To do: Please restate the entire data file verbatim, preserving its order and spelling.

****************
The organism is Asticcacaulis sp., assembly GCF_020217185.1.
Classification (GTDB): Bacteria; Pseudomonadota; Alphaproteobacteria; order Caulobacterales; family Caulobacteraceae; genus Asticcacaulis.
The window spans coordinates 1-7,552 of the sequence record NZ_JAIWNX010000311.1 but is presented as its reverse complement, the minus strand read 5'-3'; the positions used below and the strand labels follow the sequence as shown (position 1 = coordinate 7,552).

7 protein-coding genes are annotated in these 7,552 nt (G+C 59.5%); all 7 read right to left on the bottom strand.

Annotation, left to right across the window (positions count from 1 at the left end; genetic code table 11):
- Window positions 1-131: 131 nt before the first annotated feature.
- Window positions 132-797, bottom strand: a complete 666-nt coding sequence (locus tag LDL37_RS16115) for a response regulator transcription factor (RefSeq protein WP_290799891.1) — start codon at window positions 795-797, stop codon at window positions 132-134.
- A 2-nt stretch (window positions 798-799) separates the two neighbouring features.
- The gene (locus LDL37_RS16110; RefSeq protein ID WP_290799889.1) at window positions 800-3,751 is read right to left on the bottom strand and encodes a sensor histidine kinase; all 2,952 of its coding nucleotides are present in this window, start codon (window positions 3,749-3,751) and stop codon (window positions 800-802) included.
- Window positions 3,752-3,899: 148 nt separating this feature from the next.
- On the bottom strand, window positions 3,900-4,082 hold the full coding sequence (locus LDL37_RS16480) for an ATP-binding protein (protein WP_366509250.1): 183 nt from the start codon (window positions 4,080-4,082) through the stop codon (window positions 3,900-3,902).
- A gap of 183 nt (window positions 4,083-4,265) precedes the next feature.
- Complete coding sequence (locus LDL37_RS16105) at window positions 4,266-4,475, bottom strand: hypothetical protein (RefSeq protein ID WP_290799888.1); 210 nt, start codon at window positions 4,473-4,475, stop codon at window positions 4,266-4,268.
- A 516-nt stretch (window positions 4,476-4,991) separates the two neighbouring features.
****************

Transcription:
The organism is Asticcacaulis sp., assembly GCF_020217185.1.
Classification (GTDB): Bacteria; Pseudomonadota; Alphaproteobacteria; order Caulobacterales; family Caulobacteraceae; genus Asticcacaulis.
The window spans coordinates 1-7,552 of the sequence record NZ_JAIWNX010000311.1 but is presented as its reverse complement, the minus strand read 5'-3'; the positions used below and the strand labels follow the sequence as shown (position 1 = coordinate 7,552).

7 protein-coding genes are annotated in these 7,552 nt (G+C 59.5%); all 7 read right to left on the bottom strand.

Annotation, left to right across the window (positions count from 1 at the left end; genetic code table 11):
- Window positions 1-131: 131 nt before the first annotated feature.
- Window positions 132-797, bottom strand: a complete 666-nt coding sequence (locus tag LDL37_RS16115) for a response regulator transcription factor (RefSeq protein WP_290799891.1) — start codon at window positions 795-797, stop codon at window positions 132-134.
- A 2-nt stretch (window positions 798-799) separates the two neighbouring features.
- The gene (locus LDL37_RS16110; RefSeq protein ID WP_290799889.1) at window positions 800-3,751 is read right to left on the bottom strand and encodes a sensor histidine kinase; all 2,952 of its coding nucleotides are present in this window, start codon (window positions 3,749-3,751) and stop codon (window positions 800-802) included.
- Window positions 3,752-3,899: 148 nt separating this feature from the next.
- On the bottom strand, window positions 3,900-4,082 hold the full coding sequence (locus LDL37_RS16480) for an ATP-binding protein (protein WP_366509250.1): 183 nt from the start codon (window positions 4,080-4,082) through the stop codon (window positions 3,900-3,902).
- A gap of 183 nt (window positions 4,083-4,265) precedes the next feature.
- Complete coding sequence (locus LDL37_RS16105) at window positions 4,266-4,475, bottom strand: hypothetical protein (RefSeq protein ID WP_290799888.1); 210 nt, start codon at window positions 4,473-4,475, stop codon at window positions 4,266-4,268.
- A 516-nt stretch (window positions 4,476-4,991) separates the two neighbouring features.